As regards publication of a report on the nature and content of consultations between the Government and the Post Office, I could well imagine the Government making a statement that they had consulted the Post Office about the proposed nomination of a company and the transfer, and confirming that everything was now ready for a named company to be nominated and for the transfer to take place. But anything further than that might well stray into areas of commercial sensitivity, which the noble Baroness quite properly seeks to exclude from prying eyes, or be of such detail as to bore noble Lords to death.

So with the promise that the Government would seek to be open about these matters, I hope that the noble Baroness will feel able to withdraw her amendment.

Baroness Miller of Hendon: I do not know whether it is the lateness of the hour which prompted the Minister to go a little way towards what I wanted, and it may be the lateness of the hour that makes me not wish to push him to go any further. Under the circumstances, I beg leave to withdraw the amendment.

Amendment, by leave, withdrawn.

[Amendment No. 62 not moved.]

10 p.m.

Baroness Miller of Hendon moved Amendment No. 63:

    Page 39, line 22, leave out ("the Treasury or").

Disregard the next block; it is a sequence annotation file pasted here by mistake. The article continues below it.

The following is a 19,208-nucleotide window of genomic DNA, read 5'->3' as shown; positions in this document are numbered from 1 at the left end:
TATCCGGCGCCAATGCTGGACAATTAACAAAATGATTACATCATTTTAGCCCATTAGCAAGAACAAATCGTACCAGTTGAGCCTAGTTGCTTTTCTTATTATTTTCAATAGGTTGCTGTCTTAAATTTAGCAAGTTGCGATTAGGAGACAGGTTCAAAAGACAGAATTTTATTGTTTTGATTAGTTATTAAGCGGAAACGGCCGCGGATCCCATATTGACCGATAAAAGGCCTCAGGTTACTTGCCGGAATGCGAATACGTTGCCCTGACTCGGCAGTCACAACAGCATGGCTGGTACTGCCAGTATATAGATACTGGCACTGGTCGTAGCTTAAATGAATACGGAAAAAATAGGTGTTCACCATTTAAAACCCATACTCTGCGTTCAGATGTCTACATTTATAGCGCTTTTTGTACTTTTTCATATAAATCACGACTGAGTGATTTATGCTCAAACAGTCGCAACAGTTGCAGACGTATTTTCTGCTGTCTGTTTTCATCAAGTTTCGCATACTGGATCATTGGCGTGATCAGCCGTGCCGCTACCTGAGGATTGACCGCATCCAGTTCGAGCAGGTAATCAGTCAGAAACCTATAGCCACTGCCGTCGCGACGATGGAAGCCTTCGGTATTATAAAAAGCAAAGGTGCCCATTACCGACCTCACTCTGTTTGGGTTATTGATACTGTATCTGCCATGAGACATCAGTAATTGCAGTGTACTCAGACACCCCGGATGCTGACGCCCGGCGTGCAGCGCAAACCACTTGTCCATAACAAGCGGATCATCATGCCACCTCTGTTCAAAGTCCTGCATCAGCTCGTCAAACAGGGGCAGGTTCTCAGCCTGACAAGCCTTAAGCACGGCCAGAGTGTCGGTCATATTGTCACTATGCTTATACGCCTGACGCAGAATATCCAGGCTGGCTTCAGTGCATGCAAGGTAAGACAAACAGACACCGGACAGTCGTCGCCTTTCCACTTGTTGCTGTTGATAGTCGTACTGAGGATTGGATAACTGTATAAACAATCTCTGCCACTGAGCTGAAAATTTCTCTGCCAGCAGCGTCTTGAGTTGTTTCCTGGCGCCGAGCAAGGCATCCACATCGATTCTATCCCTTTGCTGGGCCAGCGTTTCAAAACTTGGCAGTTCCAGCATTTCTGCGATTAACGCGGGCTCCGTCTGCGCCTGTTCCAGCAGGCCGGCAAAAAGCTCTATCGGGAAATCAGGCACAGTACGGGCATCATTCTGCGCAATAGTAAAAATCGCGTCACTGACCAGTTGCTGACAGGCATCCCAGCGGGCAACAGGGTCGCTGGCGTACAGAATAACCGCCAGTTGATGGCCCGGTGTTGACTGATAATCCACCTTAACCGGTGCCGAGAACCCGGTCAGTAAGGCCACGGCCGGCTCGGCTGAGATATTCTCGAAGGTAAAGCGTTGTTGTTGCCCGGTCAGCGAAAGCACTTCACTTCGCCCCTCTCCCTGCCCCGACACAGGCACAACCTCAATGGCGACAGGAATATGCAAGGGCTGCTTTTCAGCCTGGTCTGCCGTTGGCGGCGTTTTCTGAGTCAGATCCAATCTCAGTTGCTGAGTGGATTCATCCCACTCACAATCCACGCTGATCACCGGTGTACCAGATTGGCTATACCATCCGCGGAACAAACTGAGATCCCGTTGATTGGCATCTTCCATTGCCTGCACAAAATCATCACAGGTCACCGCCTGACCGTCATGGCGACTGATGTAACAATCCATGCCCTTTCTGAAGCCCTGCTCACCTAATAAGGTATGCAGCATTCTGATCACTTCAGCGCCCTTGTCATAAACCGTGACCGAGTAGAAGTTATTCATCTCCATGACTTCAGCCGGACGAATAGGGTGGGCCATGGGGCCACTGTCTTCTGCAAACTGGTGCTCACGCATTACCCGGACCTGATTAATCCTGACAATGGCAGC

The noble Baroness said: In moving Amendment No. 63, I shall speak also to Amendments Nos. 65 to 68, 68A and 68B. These amendments relate to one line in Clause 62, two lines in Clause 63, two lines in Clause 65 and two lines in Clause 66. Despite relating to four different clauses, all the amendments refer to one matter and all would have the same effect.

The Bill provides for the sole shareholder to be the Government, and Clause 66 actually precludes disposal of any of the shares without the sanction of Parliament. But throughout the four clauses to which I refer, the legislation provides for the shareholder to be the Treasury, the Secretary of State, or both. This may be wrong in law; but it is absolutely wrong in principle. I cannot be sure about the law because I am not a lawyer. However, as I understand it, the Treasury is neither a person nor a corporation; in other words, the Treasury is not a legal entity and,

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therefore, is unable to be a shareholder. I shall not spend any further time on that technicality because it is late. I am sure that the Committee will appreciate it if I just stick to the point. I shall leave it to the Government's lawyers to sort out that problem. They should look into it.

More important is the matter of principle. The Government are asking us to allow two different departments to have fingers in the same pie. What a recipe for dispute and back-biting that will be, to say nothing of the confusion if two different departments are pulling in different directions and trying to follow two different policies. That leads me to my next point.